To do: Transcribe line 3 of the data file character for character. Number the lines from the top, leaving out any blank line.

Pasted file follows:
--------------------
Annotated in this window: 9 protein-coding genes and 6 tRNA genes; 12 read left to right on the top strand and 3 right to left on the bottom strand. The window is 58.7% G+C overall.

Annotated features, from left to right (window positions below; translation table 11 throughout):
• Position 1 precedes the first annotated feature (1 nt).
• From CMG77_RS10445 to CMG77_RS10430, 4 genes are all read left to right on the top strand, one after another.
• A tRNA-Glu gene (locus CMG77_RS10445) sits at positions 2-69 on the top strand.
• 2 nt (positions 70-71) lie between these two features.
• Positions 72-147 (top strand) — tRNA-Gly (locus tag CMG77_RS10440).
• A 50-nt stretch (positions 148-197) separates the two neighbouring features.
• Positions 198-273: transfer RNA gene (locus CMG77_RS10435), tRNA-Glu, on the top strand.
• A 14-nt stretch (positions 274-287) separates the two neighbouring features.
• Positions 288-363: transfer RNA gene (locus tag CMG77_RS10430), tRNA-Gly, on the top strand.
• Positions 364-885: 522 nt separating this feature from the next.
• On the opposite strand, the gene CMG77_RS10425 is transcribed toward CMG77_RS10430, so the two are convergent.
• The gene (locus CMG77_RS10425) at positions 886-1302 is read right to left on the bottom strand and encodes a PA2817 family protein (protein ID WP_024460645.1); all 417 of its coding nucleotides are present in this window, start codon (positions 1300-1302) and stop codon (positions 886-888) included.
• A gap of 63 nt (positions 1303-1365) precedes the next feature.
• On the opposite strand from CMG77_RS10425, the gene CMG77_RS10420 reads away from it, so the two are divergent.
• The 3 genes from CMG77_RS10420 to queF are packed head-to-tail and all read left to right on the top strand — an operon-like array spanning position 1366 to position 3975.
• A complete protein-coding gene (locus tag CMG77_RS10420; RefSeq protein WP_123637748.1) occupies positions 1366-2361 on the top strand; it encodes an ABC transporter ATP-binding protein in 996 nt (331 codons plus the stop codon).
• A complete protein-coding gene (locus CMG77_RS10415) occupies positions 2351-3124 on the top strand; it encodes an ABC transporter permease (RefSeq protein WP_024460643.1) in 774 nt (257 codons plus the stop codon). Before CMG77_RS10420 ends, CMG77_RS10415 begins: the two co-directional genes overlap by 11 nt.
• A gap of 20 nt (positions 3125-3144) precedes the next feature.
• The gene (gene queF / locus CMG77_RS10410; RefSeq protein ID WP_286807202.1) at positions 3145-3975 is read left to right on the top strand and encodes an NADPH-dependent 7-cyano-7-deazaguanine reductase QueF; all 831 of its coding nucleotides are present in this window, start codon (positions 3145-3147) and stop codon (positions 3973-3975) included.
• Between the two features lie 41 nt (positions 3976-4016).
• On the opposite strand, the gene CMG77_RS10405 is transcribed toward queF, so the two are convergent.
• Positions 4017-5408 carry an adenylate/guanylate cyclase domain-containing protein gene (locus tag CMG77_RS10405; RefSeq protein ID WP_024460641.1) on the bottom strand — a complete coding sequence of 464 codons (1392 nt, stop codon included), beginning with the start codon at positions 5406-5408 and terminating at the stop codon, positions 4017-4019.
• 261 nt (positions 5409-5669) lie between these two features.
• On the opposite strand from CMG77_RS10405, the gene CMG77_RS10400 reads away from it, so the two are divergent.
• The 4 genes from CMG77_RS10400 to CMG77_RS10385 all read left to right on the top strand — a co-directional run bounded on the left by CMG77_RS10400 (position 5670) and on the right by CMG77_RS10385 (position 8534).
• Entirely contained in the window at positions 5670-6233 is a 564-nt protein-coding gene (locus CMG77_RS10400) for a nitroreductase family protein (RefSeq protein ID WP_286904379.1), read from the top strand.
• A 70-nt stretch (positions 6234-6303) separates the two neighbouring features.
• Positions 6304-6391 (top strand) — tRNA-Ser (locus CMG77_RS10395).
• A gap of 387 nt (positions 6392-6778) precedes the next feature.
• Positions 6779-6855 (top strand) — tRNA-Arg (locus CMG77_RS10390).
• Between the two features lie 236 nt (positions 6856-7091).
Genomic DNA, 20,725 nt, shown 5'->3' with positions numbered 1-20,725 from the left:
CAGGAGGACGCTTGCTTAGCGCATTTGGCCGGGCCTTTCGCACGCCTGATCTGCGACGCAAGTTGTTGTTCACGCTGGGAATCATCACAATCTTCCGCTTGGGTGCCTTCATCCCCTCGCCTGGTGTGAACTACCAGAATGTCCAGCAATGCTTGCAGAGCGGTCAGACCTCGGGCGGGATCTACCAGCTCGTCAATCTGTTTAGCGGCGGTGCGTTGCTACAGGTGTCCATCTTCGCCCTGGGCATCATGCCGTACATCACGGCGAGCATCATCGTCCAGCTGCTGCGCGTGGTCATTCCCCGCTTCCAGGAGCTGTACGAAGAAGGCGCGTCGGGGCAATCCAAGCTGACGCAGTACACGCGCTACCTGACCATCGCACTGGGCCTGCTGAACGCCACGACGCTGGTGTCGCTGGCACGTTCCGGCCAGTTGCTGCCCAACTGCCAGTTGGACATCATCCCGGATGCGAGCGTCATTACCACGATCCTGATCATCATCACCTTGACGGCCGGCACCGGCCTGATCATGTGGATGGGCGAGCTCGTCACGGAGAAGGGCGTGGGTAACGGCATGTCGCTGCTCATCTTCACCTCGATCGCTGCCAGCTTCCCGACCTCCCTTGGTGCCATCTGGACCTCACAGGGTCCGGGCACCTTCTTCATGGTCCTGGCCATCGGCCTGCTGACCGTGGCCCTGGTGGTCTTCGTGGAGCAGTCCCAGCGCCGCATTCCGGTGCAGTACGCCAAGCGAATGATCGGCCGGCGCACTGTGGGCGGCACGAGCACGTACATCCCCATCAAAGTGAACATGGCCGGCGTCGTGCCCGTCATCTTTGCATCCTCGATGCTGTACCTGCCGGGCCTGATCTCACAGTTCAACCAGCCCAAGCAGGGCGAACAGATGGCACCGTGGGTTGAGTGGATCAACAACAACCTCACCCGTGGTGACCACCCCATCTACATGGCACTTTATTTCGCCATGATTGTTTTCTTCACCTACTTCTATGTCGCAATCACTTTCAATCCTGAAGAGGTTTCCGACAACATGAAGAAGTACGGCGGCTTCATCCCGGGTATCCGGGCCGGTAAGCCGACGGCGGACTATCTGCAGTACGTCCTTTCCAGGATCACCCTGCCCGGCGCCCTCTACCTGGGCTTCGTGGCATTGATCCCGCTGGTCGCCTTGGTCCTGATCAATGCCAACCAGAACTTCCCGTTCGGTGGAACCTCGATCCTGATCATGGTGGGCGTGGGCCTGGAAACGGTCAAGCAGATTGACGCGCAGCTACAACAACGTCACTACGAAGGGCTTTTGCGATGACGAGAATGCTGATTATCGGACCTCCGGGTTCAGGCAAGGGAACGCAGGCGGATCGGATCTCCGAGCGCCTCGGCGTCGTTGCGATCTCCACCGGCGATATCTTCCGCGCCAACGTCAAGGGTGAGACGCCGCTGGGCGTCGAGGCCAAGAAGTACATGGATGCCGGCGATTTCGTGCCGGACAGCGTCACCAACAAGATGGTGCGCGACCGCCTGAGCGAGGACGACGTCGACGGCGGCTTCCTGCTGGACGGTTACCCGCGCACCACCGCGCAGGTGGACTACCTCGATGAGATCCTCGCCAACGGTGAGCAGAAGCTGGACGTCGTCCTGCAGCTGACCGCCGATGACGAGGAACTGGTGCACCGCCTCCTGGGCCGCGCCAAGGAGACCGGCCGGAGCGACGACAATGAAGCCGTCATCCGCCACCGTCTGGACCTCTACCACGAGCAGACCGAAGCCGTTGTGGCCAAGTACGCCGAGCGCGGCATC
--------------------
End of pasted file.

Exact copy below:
• Position 1 precedes the first annotated feature (1 nt).